After Harold

The ‘Harold rumour’ rarely goes away.

Last time round WPP was rumoured to be looking at buying Mitchell Communication Group. On another occasion one of the trade magazines hoaxed a rival into reporting that Telstra was the buyer.

This time, the rumour appears to have a great deal more substance. It looks like Aegis is set to purchase Mitchells.

It makes sense, not least for Aegis.

Carat and sister Aegis agency Vizeum have both struggled to make an impact, particularly in Sydney.

Just this week Carat lost NRMA to Mediacom, triggering some rather snide comments from Sydney boss Peter Barrie.

Assuming the deal is done, one interesting conversation will be that between Aegis boss Lee Stephens and Harold Mitchell. Stephens worked for Mitchell running digital arm eMitch, but eventually seeing his way to the top blocked by Harold’s son Stuart, moved on.

It certainly makes more sense than a WPP-acquisition which would have probably have hit regulatory problems as it already has a fair chunk of the market through its Group M agencies Mediacom, Maxus, Mindshare and Mediaedge CIA.

And I guess it makes sense for Mitchells.

The theme of the last couple of years has been the “What if…” over Mitchell’s future at the helm. It used to be “What if Harold dies?” but since he lost weight that has become “What if Harold retires?”

The speculation usually centred on Stuart’s interest or otherwise (and ability or otherwise) in taking the helm, which accelerated when he took time out. Few expected him to come back from his break, although he has. Others have speculated on a potential place at the top at Mitchells for former Mediacom boss Anne Parsons when her non-compete period expires.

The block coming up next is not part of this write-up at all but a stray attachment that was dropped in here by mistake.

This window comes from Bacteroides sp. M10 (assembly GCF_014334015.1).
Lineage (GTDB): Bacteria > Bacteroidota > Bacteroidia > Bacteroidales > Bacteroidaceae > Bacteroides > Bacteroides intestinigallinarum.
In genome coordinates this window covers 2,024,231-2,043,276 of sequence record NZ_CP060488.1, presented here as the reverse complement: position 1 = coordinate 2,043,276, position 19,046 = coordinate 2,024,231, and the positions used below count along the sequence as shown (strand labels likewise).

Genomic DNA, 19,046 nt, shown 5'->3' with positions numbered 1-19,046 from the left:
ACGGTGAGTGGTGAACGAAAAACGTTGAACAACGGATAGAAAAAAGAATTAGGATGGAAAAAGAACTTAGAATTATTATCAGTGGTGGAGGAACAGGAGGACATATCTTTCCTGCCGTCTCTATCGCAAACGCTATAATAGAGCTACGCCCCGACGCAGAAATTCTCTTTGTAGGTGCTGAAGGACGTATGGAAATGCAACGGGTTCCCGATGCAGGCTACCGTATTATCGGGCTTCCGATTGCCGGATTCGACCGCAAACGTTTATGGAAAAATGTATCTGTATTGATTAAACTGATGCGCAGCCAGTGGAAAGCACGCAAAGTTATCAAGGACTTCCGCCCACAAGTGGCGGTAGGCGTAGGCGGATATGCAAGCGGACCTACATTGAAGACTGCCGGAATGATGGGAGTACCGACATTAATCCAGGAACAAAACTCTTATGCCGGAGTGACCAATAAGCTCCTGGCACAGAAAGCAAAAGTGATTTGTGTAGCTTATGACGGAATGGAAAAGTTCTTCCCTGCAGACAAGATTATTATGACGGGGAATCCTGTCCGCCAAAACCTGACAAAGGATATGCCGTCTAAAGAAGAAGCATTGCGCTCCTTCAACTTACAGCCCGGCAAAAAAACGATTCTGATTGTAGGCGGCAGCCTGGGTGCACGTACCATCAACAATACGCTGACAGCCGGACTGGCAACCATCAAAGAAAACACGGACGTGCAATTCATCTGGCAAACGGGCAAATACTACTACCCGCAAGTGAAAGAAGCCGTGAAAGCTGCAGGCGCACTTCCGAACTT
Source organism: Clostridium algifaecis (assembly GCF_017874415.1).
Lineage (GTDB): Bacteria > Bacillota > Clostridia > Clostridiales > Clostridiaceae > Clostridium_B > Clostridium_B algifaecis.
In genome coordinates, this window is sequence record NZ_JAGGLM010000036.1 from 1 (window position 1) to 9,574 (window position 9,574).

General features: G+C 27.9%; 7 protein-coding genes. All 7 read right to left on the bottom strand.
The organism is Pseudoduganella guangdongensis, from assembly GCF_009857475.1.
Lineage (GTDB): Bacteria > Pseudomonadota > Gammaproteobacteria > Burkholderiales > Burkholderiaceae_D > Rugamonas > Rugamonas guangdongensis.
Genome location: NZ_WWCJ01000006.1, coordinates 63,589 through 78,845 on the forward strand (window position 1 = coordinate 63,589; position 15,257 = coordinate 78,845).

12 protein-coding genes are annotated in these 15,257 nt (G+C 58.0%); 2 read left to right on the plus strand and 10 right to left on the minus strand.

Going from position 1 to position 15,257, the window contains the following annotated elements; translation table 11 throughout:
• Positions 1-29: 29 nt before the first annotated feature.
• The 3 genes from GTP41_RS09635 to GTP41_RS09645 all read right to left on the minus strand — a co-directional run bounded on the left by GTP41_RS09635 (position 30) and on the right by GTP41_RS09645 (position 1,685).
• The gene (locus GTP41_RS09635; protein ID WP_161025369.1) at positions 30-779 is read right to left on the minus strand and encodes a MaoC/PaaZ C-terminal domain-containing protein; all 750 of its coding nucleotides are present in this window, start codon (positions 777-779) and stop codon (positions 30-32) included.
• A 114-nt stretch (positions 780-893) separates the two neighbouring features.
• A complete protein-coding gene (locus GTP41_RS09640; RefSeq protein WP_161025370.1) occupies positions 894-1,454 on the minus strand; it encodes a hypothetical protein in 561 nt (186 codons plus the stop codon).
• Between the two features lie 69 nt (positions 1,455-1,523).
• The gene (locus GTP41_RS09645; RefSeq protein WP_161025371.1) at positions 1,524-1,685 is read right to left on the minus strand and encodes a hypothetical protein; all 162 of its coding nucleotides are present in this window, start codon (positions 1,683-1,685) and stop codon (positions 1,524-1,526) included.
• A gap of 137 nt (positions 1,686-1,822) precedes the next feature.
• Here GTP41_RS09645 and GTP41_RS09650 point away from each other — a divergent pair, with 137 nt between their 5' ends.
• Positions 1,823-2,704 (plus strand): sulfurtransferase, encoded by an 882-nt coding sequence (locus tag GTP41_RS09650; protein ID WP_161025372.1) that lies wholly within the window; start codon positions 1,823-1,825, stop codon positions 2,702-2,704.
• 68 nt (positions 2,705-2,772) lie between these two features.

If Aegis makes the purchase the debate will change . A lot of clients are there because of Harold Mitchell. No doubt he’d stay at first (it would seem sensible for that to be in the terms of the deal), but one day he wouldn’t be.

Much of the power of Mitchell the company comes from the power and influence of Mitchell the man. And that’s not necessarily been good for the industry as a whole – I suspect one reason the landscape is still more about buying then strategy is because of the company’s market strength.

Even if the plan is for Harold to remain as the man in charge, the reality will eventually be different – even if he gest a chunk of Aegis as part of the deal. There are very few examples where an agency founder has sold out and remained for years as a happy employee.

As soon as Mitchells was listed on the ASX, an acquisition always looked like a possibility.

It now looks like we will see some big changes on the Australian media buying landscape.

Tim Burrowes


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